Authors:Michael Eckmann, Anderson Rocha, and Jacques Wainer
necessary, at least strongly recommended, for a submission to one of the top-3 journals. The survey showed that this is a strongly minority view in the community (5% of the surveyed authors believed the prior was necessary). And in fact “only” 30% of the
Authors:Peter W. Liesch, Lars Håkanson, Sara L. McGaughey, Stuart Middleton, and Julia Cretchley
assembly location nor is it influenced by who assembles the product. If the parent's continuing control over the manufacturing process is not necessary, some form of external assembly (such as minority-participated joint venture or licensing) may lead to a
Authors:M. Angeles Zulueta, Gisela Cantos-Mateos, Benjamín Vargas-Quesada, and Carmen Sánchez
gender bias. A paper-case study of management of irritable bowel syndrome . Scandinavian Journal of Public Health 32 2 144 – 152 10.1080/14034940310015401 .
Inclusion of Women and Minorities in Clinical-Trials and
To create consists precisely in not making useless combinations and in making those which are useful and which are only a small minority […] not that I mean as sufficing for invention the bringing together of objects as
Authors:Joanna Wolszczak-Derlacz and Aleksandra Parteka
second step in the analysis of the impact of socioeconomic characteristics on the efficiency scores of 122 Connecticut high schools, finding that parents’ education level had a positive impact on the pupil's performance, and that belonging to a minority
training at a foreign university. Most scholars went to North-America, with only a small minority opting for EU countries, countries in Asia, or Australia. Almost three quarters of all scholars have at a certain point in their career been affiliated to a
those who find the TRIF useful don't bother to publish, while a minority of vocal critics appear as a majority. However, despite this possibility, Table 2 leads to the conclusion that there are serious limitations inherent in the TRIF, and that there
The assumption underlying citation analysis is that the citing authors select their references in a rational manner. The present study, based on a very homogeneous collection of clinical trials from a meta-analysis, provides a partial verification of this idea: citing authors prefer large studies to smaller ones, they also seem to prefer studies representing the minority view of the research issue, perhaps in order to make their presentation more balanced. On the other hand, in this instance the inclusion of a placebo in the study design does not affect citation frequency. Furthermore, the conjecture that heuristic value is a main determinant of citability is not settled.
This research was conducted on a sample of 840 respondents who represent half of the Croatian population of young scientists. There are three main features which define the publication productivity of young scientists. 1) Despite the worsened position of R & D, they publish more scientific papers than the young generations of scientists at the beginning of the nineties. 2) Differences between a highly-productive minority, which produces on average half of all scientific publications, and a low-productive majority is already apparent in young scientists. 3) The productivity of young scientists is formed according to productivity patterns typical of particular scientific fields and disciplines.With regard to the explanation of productivity, the following has been found. a) An expansion of the set of predictors resulted in an improvement in the explanation of the productivity of young scientists compared with previous surveys. b) Among the factors which contribute significantly to the explanation of the quantity of scientific publications, the most powerful predictor is attendance at conferences abroad, followed by scientific qualifications and some gatekeeping variables. c) Besides certain similarities, scientific fields also show a specific structure of determinants of young scientists' productivity.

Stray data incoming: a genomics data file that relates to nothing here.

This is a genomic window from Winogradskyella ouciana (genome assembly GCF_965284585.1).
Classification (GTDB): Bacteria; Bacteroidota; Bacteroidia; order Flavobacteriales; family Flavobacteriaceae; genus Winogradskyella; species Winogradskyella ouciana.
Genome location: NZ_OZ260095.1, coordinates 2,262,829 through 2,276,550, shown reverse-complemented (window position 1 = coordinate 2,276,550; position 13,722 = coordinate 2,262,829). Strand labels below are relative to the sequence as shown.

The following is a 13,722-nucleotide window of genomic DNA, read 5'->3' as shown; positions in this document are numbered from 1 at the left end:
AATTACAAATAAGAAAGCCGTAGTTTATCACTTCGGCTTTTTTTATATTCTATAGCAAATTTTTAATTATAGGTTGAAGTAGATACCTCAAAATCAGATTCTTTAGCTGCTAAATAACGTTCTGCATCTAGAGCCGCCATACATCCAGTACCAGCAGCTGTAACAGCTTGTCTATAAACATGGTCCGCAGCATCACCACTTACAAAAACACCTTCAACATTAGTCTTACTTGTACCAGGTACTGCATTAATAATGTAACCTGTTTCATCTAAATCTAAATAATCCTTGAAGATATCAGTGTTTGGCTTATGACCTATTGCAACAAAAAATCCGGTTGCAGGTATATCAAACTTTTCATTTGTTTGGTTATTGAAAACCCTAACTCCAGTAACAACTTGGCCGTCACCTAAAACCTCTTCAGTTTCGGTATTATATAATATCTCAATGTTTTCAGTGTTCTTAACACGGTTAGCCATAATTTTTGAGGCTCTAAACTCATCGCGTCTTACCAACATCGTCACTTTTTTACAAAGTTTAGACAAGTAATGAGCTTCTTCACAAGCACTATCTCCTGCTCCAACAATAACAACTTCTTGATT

Authors:Gerard Pasterkamp, Joris Rotmans, Dominique de Kleijn, and Cornelius Borst
Context. The use of citation frequency and impact factor as measures of research quality and journal prestige is being criticized.
Citation frequency is augmented by self-citation and for most journals the majority of citations originate from a minority
of papers. We hypothesized that citation frequency is also associated with the geographical origin of the research publication.
Objective. We determined whether citations originate more frequently from institutes that are located in the same country as the authors
of the cited publication than would be expected by chance.
Design. We screened citations referring to 1200 cardiovascular publications in the 7 years following their publication. For the
1200 citation recipient publications we documented the country where the research originated (9 countries/regions) and the
total number of received citations. For a selection of 8864 citation donor papers we registered the country/region where the
citing paper originated.
Results. Self-citation was common in cardiovascular journals (n = 1534, 17.8%). After exclusion of self-citation, however, the number
of citations that originated from the same country as the author of the citation recipient was found to be on average 31.6%
higher than would be expected by chance (p<0.01 for all countries/regions). In absolute numbers, nation oriented citation
bias was most pronounced in the USA, the country with the largest research output (p<0.001).
Conclusion. Citation frequency was significantly augmented by nation oriented citation bias. This nation oriented citation behaviour
seems to mainly influence the cumulative citation number for papers originating from the countries with a larger research